25 Years Later, Alexander Payne’s Election Remains as Relevant as Ever | Features

The “she” is Tracy Flick, a preternaturally ambitious teenager who dared to run for high school class president and tried really, really hard to win. In the 25 years since “Election,” Tracy Flick (as played by Reese Witherspoon) has become one of the most infamous and oft-referenced characters in modern cinema, and her name has almost become a loaded word, stigmatizing ambitious and over-qualified women ever since. 

Filmmaker Alexander Payne (and his writing partner, Jim Taylor) adapted the screenplay from an unpublished-at-the-time novel by Tom Perotta, who drew inspiration for his story from three disparate sources. First, the 1992 Presidential election and how the race was upended by a third-party candidate (Ross Perot). Second, a contemporaneous news story out of Wisconsin, where four school administrators conspired to block a 17-year-old from winning the election for Homecoming Queen because she was pregnant. (Reading the actual news story, you can immediately see how it inspired a movie.)

But Perotta’s third source of inspiration might be the most instructive one for the film’s enduring relevance. He had been teaching at Harvard and Yale, and he noticed the young women in his classes were far different from those he grew up with. Because, unlike his contemporaries, these women were raised by feminist mothers. As Perotta told writer Brian Raftery (in Raftery’s excellent book Best. Movie. Year. Ever.), these women “were going to conquer the world, and I could see they made people uncomfortable.”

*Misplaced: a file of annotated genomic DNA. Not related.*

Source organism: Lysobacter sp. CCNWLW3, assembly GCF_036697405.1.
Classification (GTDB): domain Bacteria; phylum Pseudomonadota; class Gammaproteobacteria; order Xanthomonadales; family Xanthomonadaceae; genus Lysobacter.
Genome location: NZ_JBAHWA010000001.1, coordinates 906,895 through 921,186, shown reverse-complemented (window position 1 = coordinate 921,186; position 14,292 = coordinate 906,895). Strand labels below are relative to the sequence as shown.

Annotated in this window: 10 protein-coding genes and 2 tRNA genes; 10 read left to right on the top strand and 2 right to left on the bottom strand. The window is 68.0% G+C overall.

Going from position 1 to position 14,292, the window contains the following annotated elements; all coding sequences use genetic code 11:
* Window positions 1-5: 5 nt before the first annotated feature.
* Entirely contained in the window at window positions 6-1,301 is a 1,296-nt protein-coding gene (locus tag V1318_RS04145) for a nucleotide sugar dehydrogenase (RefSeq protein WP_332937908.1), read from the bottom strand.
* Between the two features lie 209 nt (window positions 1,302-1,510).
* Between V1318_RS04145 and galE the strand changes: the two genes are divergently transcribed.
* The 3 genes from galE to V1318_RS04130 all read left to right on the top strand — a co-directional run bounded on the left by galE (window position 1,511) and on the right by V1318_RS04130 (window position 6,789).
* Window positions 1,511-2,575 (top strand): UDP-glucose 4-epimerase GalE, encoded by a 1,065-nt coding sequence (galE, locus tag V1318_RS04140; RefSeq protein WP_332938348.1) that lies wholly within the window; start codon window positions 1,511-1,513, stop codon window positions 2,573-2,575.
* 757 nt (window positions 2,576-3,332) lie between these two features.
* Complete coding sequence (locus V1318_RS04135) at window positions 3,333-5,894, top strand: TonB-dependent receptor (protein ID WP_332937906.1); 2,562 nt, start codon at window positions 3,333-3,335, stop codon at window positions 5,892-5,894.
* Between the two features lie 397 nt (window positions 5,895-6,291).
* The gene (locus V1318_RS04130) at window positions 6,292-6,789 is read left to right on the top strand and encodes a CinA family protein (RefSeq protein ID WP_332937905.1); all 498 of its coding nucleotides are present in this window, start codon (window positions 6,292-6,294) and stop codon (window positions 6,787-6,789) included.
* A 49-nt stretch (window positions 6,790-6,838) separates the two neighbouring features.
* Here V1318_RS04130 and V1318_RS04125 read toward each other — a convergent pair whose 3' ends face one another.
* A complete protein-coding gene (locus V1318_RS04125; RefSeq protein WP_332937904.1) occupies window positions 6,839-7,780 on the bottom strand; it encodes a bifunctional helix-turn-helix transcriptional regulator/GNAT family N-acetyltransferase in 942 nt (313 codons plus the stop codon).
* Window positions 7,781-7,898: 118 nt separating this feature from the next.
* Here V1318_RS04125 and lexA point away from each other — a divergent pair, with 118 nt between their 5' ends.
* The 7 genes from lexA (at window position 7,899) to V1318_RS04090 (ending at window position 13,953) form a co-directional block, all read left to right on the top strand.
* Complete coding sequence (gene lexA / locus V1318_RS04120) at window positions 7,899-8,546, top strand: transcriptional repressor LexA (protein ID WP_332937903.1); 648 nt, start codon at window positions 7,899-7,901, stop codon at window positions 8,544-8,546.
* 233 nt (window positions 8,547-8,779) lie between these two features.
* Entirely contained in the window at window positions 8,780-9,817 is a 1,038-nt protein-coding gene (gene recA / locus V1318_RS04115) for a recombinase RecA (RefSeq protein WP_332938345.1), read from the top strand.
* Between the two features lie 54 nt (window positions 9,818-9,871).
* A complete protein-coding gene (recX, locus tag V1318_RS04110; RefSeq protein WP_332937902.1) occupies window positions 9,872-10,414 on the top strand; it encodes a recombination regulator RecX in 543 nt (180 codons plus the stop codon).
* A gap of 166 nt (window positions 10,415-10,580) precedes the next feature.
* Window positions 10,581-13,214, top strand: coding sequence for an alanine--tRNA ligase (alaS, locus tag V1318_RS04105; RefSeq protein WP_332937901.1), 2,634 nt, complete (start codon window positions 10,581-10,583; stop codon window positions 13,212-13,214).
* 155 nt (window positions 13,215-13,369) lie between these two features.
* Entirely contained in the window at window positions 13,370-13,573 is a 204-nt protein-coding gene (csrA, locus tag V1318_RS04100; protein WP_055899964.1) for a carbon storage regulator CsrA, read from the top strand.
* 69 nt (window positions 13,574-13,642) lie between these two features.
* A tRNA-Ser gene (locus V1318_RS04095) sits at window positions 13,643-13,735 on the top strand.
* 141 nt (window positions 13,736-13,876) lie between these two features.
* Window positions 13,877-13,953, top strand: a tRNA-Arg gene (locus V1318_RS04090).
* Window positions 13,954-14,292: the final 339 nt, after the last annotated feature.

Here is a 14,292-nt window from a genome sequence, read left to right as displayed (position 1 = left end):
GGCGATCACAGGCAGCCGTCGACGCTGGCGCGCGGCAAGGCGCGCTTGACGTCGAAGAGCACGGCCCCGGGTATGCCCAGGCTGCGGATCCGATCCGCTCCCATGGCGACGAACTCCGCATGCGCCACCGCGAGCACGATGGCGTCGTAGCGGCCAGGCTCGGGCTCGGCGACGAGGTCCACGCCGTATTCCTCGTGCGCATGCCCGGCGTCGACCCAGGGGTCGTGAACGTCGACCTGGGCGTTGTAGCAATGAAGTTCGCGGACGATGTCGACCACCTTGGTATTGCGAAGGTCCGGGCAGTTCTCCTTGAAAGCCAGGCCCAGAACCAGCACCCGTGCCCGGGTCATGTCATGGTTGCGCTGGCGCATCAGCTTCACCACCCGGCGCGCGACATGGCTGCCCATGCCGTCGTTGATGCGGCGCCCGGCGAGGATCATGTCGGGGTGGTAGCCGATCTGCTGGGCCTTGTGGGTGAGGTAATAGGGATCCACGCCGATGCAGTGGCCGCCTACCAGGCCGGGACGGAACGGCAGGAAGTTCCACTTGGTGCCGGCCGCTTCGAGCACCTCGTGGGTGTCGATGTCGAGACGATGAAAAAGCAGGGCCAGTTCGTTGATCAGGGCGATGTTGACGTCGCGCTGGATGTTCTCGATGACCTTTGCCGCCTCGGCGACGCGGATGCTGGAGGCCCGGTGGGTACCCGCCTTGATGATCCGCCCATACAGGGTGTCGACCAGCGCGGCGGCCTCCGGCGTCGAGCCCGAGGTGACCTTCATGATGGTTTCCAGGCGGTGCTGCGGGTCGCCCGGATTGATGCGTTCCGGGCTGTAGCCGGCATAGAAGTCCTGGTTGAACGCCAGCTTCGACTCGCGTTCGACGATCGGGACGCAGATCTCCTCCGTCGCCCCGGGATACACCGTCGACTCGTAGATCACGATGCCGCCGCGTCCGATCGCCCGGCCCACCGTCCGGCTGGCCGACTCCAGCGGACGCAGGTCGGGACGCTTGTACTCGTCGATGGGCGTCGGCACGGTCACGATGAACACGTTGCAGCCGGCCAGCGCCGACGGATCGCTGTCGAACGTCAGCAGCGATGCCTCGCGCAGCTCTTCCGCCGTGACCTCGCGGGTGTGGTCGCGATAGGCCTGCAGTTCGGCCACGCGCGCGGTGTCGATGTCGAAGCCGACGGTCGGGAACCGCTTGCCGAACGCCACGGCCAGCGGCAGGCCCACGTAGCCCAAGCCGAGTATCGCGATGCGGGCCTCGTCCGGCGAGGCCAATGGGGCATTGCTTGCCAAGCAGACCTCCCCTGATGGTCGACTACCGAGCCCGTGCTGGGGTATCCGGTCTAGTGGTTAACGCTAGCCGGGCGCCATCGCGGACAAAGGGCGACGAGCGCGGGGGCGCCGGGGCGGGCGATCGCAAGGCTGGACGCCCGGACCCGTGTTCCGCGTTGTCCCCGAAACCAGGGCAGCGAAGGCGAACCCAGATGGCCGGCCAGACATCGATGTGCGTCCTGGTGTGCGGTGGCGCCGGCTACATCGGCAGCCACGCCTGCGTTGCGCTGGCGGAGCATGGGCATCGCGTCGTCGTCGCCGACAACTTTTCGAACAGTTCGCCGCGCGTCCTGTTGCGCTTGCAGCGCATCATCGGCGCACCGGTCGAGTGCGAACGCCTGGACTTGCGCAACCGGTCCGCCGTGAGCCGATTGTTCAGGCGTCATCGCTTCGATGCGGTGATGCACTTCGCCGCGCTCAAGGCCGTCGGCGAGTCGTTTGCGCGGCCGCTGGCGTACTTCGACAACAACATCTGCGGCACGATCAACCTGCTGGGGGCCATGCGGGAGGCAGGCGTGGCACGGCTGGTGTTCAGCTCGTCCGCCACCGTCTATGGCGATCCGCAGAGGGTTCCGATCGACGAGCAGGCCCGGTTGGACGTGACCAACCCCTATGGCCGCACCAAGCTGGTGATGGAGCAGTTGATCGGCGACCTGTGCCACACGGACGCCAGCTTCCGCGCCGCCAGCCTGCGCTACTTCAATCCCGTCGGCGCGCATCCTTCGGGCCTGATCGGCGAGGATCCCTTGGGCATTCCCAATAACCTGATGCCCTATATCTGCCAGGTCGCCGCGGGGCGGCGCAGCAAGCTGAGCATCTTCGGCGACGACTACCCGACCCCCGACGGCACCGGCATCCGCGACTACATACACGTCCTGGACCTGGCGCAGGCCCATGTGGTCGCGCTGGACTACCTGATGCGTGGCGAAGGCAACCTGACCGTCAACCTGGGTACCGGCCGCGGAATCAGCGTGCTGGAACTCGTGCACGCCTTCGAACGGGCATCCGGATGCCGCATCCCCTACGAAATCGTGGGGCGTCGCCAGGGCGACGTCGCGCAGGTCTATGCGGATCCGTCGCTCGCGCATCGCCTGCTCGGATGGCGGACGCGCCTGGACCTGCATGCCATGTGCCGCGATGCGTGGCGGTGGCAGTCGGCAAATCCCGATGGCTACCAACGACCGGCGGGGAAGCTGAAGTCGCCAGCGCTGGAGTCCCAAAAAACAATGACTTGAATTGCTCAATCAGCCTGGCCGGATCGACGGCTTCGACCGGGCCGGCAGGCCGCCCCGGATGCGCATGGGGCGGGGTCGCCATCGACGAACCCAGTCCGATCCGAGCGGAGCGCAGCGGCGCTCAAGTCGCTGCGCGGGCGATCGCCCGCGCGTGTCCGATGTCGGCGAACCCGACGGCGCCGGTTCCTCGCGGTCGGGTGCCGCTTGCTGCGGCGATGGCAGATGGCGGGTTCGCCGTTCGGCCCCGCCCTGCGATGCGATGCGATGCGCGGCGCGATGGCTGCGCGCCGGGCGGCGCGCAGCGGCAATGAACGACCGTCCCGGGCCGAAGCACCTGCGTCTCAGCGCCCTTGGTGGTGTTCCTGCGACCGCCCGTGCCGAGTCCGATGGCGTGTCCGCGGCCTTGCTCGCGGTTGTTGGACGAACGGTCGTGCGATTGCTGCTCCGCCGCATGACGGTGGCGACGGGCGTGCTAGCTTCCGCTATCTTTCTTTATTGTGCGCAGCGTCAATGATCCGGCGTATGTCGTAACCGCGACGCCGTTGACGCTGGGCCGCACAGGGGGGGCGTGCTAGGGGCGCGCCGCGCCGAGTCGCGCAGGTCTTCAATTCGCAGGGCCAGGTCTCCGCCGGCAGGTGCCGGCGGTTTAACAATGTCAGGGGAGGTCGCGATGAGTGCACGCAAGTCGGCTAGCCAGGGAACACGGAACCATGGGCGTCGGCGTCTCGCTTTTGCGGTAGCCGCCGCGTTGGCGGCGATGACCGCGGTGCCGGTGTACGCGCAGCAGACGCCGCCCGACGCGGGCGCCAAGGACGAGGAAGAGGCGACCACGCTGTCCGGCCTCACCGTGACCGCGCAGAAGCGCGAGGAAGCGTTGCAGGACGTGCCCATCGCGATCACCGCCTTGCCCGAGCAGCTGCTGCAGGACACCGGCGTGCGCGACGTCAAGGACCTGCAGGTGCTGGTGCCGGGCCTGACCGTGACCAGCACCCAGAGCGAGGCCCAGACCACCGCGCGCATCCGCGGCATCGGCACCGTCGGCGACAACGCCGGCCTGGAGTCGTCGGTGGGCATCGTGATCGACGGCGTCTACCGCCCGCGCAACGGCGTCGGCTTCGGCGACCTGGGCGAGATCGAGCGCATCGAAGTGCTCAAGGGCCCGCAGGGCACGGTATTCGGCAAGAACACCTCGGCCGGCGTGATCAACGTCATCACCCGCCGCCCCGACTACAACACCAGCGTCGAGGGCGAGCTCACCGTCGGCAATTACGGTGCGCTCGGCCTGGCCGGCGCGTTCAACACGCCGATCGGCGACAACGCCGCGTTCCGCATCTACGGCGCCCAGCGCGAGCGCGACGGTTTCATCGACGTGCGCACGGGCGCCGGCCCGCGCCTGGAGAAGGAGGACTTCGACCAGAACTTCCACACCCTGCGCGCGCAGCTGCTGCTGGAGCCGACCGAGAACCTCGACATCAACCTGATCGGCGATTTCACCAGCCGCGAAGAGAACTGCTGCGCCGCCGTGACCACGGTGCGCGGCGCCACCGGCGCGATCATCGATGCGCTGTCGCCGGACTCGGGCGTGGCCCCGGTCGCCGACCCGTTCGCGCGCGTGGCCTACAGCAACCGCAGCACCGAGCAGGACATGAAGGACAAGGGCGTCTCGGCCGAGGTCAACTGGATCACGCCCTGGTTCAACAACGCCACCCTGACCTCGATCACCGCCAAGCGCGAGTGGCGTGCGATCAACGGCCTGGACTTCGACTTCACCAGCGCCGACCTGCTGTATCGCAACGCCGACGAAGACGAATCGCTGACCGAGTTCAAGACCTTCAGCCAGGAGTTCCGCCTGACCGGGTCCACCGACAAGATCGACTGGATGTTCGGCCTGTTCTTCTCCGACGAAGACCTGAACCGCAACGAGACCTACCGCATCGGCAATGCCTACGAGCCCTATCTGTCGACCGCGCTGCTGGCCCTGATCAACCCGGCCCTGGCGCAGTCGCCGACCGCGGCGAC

So Perotta created Tracy Flick, the ultimate generator of that discomfort, and Jim McCallister, the perfect vessel of mediocrity to receive it. And who better to play the man who feels threatened by an over-achieving high schooler than an actor who came to fame as a high schooler who skips class? (Though, amusingly, Payne claimed he had never seen “Ferris Bueller’s Day Off” before casting Matthew Broderick as Jim McCallister.)

But it’s Reese Witherspoon’s performance as Flick that dominates the film, as well as the discourse around it. How should we feel about Tracy Flick? Is she a sympathetic character? Did she deserve to win the election?